2018-19 Season List

2018-19 Short List of Interpreted Dates

A quick list of interpreted performances and cultural events for the 2018-19 season. Also check for updates and more information at  PAIA on...

Tuesday, March 4, 2014

"A Small Fire" Interpreted 3/13 at PCS

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Portland Center Stage presents
an interpreted performance of

Written by Adam Bock
Directed by Rose Riordan

DATE & TIME: March 13, 2014 at 7:30 pm
LOCATION: Portland Center Stage, The Armory, 128 NW 11th Ave, Portland, OR. On the main stage.
TICKETS: order online and use promo code SIGN for tickets at the right price, right section, right date; or call the box office at 503-445-3700
INTERPRETERS: Rich Hall and Cheryl Witters
SIGN COACH: Irene Jazowick

SUMMARY:
A Small Fire follows John and Emily Bridges, a long-married couple whose happy, middle-class lives are upended when Emily is overcome by a mysterious disease. As this indomitable woman’s senses are slowly stripped away—smell, taste, sight—she finds herself suddenly and completely dependent on the husband whose endless devotions she had always taken for granted, and their lives transform in ways neither could have imagined.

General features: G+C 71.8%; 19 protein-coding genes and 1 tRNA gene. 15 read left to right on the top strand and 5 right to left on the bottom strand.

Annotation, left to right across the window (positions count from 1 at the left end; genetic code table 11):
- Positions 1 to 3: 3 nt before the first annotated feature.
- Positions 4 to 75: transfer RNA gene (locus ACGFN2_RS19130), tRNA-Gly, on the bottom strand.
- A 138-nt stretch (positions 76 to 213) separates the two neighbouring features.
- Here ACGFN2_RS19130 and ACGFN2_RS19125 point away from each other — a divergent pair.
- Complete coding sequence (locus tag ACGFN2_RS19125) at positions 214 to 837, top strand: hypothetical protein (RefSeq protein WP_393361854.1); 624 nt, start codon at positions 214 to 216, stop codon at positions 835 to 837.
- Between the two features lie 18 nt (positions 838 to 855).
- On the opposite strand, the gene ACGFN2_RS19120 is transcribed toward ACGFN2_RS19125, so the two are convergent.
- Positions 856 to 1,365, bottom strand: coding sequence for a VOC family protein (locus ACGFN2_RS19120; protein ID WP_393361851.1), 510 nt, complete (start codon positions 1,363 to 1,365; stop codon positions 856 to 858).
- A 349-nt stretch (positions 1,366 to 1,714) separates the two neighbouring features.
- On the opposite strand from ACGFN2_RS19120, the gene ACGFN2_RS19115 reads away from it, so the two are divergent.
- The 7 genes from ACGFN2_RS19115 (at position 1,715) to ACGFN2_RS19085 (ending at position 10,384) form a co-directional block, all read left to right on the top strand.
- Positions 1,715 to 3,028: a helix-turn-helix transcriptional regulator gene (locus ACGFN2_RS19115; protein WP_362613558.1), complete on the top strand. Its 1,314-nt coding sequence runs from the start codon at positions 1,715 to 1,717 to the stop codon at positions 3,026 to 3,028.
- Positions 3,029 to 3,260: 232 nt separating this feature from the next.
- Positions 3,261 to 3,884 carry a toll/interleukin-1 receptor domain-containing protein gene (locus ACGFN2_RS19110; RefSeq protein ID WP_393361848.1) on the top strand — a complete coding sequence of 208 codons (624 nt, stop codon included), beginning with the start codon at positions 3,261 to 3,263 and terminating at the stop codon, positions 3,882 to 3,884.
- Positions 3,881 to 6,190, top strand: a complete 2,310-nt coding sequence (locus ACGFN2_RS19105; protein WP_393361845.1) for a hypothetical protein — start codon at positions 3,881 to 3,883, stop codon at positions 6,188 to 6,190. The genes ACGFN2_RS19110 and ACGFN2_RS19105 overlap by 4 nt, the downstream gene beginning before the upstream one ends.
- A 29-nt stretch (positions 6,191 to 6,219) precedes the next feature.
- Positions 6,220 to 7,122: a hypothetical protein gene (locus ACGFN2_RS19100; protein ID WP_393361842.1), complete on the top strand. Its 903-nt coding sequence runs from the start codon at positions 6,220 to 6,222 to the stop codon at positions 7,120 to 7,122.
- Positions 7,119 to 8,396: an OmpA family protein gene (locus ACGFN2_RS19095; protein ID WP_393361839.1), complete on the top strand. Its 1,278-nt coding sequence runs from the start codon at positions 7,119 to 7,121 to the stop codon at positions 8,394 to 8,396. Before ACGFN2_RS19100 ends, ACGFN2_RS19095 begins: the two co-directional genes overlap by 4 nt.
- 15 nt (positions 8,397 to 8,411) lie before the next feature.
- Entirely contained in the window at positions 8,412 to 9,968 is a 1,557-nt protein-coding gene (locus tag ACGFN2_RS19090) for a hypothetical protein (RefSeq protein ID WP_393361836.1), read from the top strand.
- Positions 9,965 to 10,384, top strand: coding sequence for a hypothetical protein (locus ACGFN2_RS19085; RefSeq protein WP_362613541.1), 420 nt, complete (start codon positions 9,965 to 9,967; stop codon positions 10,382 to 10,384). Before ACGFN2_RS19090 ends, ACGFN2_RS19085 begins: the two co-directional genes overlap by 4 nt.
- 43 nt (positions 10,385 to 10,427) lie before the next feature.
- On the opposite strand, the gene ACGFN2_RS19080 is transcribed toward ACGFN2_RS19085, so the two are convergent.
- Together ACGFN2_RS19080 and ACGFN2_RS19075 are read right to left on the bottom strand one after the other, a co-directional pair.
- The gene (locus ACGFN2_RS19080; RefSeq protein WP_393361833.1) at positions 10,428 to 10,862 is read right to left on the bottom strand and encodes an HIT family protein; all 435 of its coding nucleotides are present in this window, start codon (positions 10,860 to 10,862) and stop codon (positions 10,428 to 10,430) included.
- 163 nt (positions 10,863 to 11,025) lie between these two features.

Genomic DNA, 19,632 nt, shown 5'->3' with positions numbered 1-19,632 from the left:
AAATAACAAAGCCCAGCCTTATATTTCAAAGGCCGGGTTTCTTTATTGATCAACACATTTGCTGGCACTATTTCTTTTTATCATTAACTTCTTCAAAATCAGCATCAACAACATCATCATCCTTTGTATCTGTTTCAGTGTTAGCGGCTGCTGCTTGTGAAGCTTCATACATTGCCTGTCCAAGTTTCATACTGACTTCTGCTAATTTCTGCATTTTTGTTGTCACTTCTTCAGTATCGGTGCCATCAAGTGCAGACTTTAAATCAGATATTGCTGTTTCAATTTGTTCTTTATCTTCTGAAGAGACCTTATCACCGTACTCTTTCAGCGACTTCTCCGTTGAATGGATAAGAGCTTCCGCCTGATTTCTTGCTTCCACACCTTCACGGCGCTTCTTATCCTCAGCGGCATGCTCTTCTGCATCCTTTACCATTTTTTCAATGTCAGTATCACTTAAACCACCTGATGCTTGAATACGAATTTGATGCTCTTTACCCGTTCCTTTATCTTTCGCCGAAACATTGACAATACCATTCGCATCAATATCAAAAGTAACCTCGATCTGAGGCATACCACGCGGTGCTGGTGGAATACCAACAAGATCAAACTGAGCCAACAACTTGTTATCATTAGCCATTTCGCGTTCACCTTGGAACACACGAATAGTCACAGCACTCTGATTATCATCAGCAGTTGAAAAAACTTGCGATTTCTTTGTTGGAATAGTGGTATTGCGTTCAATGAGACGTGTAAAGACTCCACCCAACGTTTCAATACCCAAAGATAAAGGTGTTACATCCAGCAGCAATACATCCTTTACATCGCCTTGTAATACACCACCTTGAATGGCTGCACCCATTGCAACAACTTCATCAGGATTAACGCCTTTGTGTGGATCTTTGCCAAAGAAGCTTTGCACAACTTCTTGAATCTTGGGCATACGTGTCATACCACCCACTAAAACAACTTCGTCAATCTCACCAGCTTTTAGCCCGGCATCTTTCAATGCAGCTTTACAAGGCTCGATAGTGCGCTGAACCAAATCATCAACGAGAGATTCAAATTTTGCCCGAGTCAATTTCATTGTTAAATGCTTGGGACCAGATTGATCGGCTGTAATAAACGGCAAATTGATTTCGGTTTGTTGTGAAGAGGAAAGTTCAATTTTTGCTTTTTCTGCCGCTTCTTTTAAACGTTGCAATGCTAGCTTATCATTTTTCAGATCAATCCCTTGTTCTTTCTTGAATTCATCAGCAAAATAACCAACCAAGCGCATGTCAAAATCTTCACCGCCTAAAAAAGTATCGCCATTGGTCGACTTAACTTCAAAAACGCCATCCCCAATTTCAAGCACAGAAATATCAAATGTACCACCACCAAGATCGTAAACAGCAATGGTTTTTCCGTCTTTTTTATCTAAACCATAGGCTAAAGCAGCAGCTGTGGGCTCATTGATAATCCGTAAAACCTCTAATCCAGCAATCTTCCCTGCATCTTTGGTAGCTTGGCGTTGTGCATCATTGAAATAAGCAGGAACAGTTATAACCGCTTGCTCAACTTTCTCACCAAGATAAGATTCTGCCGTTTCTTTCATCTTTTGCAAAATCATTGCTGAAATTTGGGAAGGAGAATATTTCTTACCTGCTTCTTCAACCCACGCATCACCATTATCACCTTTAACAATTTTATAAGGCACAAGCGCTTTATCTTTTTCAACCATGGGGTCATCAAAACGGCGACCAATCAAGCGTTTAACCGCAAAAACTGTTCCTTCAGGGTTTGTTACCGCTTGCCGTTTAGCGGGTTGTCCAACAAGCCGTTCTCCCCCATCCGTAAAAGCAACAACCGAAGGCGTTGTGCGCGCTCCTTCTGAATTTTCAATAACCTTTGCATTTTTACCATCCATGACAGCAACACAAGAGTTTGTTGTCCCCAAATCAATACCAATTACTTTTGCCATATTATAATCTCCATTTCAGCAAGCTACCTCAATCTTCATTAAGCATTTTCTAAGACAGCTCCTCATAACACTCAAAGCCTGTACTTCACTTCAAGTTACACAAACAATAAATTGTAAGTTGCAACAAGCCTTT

The show runs 90 minutes with no intermission.

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from a review by Richard Wattenburg in The Oregonian [02 Mar 2014]

A Small Fire Follows a Family’s Struggle With a Strange Isolating Disorder

“Adam Bock’s A Small Fire, currently appearing at Portland Center Stage, might be a small play but it asks some pretty big questions…this lean, spare drama explores the nature of life, love, and human connection — big subjects indeed.”

“Directed by PCS associate artistic director Rose Riordan, who also directed the PCS productions of The Thugs and The Receptionist, the play’s four-member cast works wonderfully well together.

Peggy J. Scott ably portrays Emily’s fiery feistiness and her irascibility, and yet even from the start she allows us to see that beneath the crusty exterior there is a woman, who in her own way really means well. As Emily’s disabilities reduce her to helplessness, some of the abrasive edge that is predominant early on gives way to a reluctant patience and finally at play’s end to something approaching a subdued ecstasy.

Scott’s Emily is nicely complemented by Tom Bloom’s John Bridges. Bloom’s Tom is low-keyed, even tempered. His movements are restrained, thoughtful, and deliberate, and he speaks with an unruffled easy rhythm. Sure, occasionally he allows us a glimpse of a tortured grimace but only when no one else on stage could possibly detect his dismay. As Billy, Emily’s construction company employee, Isaac Lamb gives us a good-hearted teddy bear of a man, and Holleye Gilbert, as John and Emily’s daughter Jenny, very ably conveys the frustrated deep-seated ambivalence she feels toward her mother — a woman who could never offer Jenny the tenderness she so desperately sought.”
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